Airport gets green light from Senate

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  • LF Wade International Airport (File photograph)

    LF Wade International Airport (File photograph)


Bermuda is to push ahead with plans to develop a new airport after two Bills crucial to the project were passed in the Senate last night.

While all Progressive Labour Party senators voted against the Bermuda Airport Authority Act 2017 the Bill was supported by all government and independent senators and there were no objections to the passing of the Airport Redevelopment Concessions Act 2017.

After a spirited debate, opened with senator and transport minister Michael Fahy saying that an unprecedented level of misinformation had been released, the Upper House came down to a vote shortly after 6.20pm.

The first Bill, he said, would create the Bermuda Airport Authority. This would take over responsibility for the general administration, control and management of LF Wade International Airport and oversee the redevelopment of the facility by the Canadian Commercial Corporation, and its maintenance and operation by Bermuda Skyport Corporation Ltd.

Several issues were raised throughout the session starting with Progressive Labour Party Leader in the Senate Renee Ming citing what she perceived as the project’s lack of transparency.

“How can this be a partnership when the public is kept out of the partner’s business and how can we sit here today to make a fair assessment of a deal we don’t have all the details for,” she pressed.

Mr Fahy addressed such concerns raised saying: “More information has been disclosed to the public in this transaction than any other in the history of Bermuda. Any claim otherwise is strictly political theatre, nothing more.” President of the Senate Carol Ann Bassett echoed his remarks in her speech at the end of the debate saying she had not seen such transparency on a project in her 13 years in the Senate.

The One Bermuda Alliance’s Jeffrey Baron said the debates on the airport project over the last two years have ranged from mundane to profane, blaming politics for making the issue as heated as it has become.

Meanwhile independent senator James Jardine said he hoped that Government would consider a Joint Select Committee to review controversial legislation such as the airport project before it reaches the House of Assembly so that they can be fully and frankly discussed at an earlier stage.

Mr Jardine largely welcomed the Bills saying he was confident that the government to government option made the most financial and economic sense under the circumstances.

The senator did raise concern about the minimum revenue guarantee designed to protect equity and debt holders should air traffic arrivals not meet expectations. Such a scenario would leave Bermuda liable to foot the difference, but Mr Jardine said he had had reassuring conversations with the government with regards to taking out insurance coverage. “This is a risk that I believe Bermuda should mitigate,” he said.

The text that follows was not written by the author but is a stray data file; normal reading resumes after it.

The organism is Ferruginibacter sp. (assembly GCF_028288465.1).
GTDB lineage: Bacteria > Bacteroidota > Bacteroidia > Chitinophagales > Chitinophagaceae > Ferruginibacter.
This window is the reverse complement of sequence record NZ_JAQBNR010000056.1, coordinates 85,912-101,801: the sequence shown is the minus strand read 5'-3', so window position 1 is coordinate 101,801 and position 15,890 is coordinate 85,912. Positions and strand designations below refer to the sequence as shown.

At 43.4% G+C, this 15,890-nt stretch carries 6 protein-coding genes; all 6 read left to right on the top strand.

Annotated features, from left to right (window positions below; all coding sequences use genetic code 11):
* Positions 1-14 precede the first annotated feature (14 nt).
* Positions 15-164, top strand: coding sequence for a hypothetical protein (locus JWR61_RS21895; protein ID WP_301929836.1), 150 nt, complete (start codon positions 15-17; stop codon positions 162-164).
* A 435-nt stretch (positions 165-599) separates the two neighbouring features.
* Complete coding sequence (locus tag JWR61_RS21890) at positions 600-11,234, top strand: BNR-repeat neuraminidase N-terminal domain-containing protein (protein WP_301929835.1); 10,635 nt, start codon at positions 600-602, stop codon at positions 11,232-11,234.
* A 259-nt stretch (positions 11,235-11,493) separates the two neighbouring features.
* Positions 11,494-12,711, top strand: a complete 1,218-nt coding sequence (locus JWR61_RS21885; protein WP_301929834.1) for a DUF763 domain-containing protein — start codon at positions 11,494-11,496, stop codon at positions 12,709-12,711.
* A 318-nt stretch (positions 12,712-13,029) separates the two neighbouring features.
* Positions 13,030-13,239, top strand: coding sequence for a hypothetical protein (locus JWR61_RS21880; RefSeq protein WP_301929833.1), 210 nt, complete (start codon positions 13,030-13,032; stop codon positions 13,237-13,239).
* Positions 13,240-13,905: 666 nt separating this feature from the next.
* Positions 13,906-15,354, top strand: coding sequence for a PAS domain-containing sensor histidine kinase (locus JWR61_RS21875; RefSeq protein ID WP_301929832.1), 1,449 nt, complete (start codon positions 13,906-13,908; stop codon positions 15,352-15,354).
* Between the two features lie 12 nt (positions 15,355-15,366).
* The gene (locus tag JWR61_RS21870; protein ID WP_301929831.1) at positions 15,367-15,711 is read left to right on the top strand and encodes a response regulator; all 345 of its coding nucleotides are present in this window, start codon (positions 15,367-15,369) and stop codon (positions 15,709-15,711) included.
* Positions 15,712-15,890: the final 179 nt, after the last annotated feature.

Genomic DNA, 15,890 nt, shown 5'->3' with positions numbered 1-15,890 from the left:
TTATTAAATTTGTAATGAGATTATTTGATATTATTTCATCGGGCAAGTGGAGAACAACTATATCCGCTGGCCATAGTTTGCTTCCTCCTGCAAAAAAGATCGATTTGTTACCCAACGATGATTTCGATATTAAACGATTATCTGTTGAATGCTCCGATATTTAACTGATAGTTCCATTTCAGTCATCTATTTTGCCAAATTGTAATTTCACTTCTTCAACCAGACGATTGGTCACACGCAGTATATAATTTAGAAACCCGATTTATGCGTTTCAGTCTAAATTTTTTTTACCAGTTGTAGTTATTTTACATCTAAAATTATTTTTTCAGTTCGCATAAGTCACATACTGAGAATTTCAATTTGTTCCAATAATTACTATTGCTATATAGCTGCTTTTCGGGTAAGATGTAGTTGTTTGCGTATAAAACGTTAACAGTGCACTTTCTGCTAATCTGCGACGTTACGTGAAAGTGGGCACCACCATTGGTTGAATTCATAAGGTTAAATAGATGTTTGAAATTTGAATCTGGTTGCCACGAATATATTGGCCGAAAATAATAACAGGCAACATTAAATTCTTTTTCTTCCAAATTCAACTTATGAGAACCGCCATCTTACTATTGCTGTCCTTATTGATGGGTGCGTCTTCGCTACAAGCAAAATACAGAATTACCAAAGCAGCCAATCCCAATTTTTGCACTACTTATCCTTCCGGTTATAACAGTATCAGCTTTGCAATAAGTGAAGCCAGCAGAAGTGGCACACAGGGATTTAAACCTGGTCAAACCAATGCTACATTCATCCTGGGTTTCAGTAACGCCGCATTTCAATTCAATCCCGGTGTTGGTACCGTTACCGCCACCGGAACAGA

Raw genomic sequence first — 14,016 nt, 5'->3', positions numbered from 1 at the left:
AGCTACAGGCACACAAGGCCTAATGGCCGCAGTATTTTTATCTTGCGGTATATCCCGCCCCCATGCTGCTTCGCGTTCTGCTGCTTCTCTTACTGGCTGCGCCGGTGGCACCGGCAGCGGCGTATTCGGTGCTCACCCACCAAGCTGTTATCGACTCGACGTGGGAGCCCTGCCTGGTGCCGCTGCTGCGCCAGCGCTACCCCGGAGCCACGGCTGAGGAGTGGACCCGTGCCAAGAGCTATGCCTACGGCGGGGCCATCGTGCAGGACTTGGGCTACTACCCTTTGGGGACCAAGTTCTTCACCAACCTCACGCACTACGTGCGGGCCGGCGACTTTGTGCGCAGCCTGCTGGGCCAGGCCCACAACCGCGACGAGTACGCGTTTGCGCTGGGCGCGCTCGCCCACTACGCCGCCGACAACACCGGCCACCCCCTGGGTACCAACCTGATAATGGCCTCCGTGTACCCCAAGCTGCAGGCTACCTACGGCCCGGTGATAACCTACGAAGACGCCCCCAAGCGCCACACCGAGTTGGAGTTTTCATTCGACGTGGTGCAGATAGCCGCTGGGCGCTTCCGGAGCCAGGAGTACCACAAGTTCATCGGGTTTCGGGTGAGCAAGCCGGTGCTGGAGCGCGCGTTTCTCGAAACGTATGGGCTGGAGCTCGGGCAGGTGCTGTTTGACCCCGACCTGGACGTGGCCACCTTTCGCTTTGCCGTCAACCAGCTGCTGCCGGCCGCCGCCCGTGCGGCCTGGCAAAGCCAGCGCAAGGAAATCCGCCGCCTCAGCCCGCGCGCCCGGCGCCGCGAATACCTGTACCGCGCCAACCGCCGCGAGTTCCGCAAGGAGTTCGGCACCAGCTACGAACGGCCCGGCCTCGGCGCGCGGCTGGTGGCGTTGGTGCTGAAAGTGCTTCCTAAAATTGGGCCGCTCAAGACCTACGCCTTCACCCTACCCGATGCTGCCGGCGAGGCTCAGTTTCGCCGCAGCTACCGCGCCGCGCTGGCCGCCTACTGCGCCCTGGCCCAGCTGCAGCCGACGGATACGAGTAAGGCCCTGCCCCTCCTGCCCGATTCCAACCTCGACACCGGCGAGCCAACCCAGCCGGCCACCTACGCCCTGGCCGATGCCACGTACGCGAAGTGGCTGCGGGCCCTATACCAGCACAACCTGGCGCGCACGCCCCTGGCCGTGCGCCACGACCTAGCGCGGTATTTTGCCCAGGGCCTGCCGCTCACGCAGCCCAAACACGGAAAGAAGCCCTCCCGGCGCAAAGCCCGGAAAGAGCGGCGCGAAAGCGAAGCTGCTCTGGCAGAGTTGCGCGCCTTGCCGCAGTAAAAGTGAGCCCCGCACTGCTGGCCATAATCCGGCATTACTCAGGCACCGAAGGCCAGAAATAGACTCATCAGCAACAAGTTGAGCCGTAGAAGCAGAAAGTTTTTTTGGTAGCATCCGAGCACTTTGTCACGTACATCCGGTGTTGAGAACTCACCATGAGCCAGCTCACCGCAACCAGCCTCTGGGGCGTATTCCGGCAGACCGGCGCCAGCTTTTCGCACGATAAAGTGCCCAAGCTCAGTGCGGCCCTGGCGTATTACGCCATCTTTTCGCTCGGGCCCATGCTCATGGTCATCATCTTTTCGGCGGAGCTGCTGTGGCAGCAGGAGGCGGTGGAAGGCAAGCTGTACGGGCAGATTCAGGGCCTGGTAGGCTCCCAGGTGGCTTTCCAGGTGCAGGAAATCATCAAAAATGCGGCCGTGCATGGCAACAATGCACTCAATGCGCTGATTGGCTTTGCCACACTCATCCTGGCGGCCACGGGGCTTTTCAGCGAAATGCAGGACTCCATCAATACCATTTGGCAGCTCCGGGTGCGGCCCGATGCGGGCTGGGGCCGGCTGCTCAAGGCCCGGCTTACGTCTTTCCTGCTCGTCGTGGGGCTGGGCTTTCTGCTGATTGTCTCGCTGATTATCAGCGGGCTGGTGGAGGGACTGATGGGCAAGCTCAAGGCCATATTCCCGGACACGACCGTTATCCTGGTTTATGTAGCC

On the subject of the guarantee, Mr Fahy said Bermuda should not be put off by uncertain air arrival numbers. “If that is the way we engage with major projects we would never build anything.”

OBA Senator Lynn Woolridge said that to patch up the airport with renovations amounted to “throwing good money after bad.” She spoke on how the Opposition had persistently moved the goalposts on its reception of the deal saying at first the idea was attacked, then the process and now the “rallying cry against privatisation”. But she stressed that under the deal, Bermuda would retain control of the airport which would not have been the case with full privatisation.

The PLP’s Tinee Furbert opened her comments by saying that her husband worked at the airport and while she was “concerned” about the conditions under which he had to work, she was also concerned with the causeway and other areas of Bermuda’s infrastructure that needed attention.

Newly appointed Senator Andrew Simons said he had asked himself whether Bermuda needs a new airport, what type of airport it needs and how it should be paid for. “Yes we do” was the answer to his first question describing the facility as “critical infrastructure”. He said while we did not need a “temple for manned flight”, Bermuda did need a modern, safe and accessible facility. And speaking on funding he said Bermuda did not have the capacity to incur further debt when interest rates are connected to risk. PLP Senator Kim Wilkerson insisted that her party “was not being disagreeable for the sake of being disagreeable” in its wide-ranging opposition to the deal but that it felt unable to fulfil its obligations to the people of Bermuda without all the information it requested around the deal.

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